Senator Richard Gordon found Monday that the government allows Chinese nationals, who are as young as 35 years old, to stay in the Philippines as retirees.
“It upsets me na kung sino lang ang dumating dito, 35 years old, papayagan mag-retire dito,” Gordon told the Philippine Retirement Authority (PRA) during the hearing on the proposed budget of the Department of Tourism (DOT).
(It upsets me that whoever comes here, and only at 35 years old, is allowed to stay here as retirees.)
The PRA, an attached agency of the DOT, is required to “develop and promote the Philippines as a retirement haven as a means of accelerating the social and economic development of the country” by establishing a “globally competitive retirement program,” its website said.
Senator Nancy Binay asked PRA General Manager Bienvenido Chy why their agency allowed foreign nationals that are as young as 35 years old to stay in the Philippines as retirees.
“We start from 35 [years old] and up,” Chy responded.
The PRA data showed that the top foreign retirees staying in the country are mainland Chinese, with 27,678, followed by Koreans with 14,144.
“The reason for the 35 years of age is in Korea, the military would retire at the age of 35, and these are retirees who would avail of this program,” Chy said.
Gov’t allows 35-yr-old Chinese nationals to stay in PH as retirees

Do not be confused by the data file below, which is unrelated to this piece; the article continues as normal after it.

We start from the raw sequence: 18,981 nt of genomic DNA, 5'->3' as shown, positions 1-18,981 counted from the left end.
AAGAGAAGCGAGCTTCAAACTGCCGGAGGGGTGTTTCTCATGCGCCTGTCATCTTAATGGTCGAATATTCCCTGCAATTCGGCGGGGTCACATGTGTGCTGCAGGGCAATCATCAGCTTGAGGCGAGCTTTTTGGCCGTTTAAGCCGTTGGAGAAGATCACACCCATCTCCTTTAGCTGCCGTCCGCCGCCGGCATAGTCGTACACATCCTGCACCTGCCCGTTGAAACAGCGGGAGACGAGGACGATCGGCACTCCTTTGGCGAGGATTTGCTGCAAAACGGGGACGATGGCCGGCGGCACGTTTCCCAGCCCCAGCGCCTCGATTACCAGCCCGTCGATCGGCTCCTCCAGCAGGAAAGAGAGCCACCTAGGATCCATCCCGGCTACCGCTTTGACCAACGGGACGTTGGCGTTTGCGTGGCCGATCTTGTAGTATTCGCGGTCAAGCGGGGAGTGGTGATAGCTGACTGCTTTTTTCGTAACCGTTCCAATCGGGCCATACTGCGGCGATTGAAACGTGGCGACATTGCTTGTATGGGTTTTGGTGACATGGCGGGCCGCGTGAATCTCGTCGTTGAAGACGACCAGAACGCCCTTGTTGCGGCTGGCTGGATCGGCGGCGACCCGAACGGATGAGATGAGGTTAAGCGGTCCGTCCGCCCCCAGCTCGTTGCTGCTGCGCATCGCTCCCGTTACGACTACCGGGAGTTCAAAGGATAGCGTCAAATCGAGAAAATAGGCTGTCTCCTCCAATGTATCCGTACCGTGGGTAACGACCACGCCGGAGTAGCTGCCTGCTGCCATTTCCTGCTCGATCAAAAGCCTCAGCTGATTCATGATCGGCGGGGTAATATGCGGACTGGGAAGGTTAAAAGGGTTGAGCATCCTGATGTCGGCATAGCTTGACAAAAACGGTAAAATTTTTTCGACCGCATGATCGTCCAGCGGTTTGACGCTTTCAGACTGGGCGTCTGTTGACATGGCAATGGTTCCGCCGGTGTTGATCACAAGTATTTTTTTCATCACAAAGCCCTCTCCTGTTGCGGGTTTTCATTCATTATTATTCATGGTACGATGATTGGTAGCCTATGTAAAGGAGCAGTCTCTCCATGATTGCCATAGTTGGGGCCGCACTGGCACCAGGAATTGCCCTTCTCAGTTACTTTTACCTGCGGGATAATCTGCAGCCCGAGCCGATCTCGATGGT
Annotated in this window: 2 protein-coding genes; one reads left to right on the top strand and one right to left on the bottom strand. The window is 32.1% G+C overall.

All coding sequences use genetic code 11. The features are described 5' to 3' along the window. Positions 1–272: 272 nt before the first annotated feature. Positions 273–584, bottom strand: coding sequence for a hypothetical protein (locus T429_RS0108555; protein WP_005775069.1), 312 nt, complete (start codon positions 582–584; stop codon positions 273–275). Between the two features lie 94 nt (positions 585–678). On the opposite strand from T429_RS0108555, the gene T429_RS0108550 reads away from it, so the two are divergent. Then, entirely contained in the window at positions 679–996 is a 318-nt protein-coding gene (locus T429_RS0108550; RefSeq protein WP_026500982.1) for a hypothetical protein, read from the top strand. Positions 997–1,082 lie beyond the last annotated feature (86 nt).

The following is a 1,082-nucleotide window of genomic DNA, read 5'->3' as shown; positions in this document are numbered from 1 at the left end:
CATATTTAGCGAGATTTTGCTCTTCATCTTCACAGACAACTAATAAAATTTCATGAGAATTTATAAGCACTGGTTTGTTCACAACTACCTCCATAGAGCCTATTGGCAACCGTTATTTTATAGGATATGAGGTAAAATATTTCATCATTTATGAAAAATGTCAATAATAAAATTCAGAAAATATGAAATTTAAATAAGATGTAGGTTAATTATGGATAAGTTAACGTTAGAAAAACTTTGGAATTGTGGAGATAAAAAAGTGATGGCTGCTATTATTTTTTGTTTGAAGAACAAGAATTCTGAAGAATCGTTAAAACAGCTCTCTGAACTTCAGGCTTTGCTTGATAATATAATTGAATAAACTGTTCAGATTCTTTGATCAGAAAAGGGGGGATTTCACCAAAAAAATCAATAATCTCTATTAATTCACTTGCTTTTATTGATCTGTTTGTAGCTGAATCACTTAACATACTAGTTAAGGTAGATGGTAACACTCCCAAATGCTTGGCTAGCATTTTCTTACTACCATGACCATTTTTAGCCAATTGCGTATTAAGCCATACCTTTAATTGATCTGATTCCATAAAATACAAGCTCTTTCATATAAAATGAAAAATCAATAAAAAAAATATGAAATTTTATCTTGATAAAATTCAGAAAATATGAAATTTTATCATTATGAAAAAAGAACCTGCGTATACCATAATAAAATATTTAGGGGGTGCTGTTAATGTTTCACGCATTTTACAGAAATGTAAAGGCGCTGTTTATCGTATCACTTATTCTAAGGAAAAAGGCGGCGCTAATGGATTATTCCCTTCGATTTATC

“This has been the practice when I came in, this has been passed upon the Board of Trustees, and just a continuing program,” he added.
However, Binay raised the possibilities that the said Chinese retirees were working for Philippine offshore gaming operators (POGOs).
“I don’t know if you are monitoring them; are you sure they are not working here in the Philippines, and all are retired?” she asked.
The PRA official told senators that the age of POGO workers who are usually Chinese nationals is 20 years old.
“Those who are 35 years of age, more or less, they choose the Philippines as their retirement destination,” he added.
Gordon said the Chinese chose to retire here to “go back and forth” with a retirement visa.
“That, to me, is dangerous. I’m disturbed by it…We’re not just gonna monitor it; we’re gonna correct it. Because 35 is just too young. Not to cast aspersions upon our neighbor, would they allow us to retire at 35 there? I don’t think they would even allow us to retire in China,” Gordon said.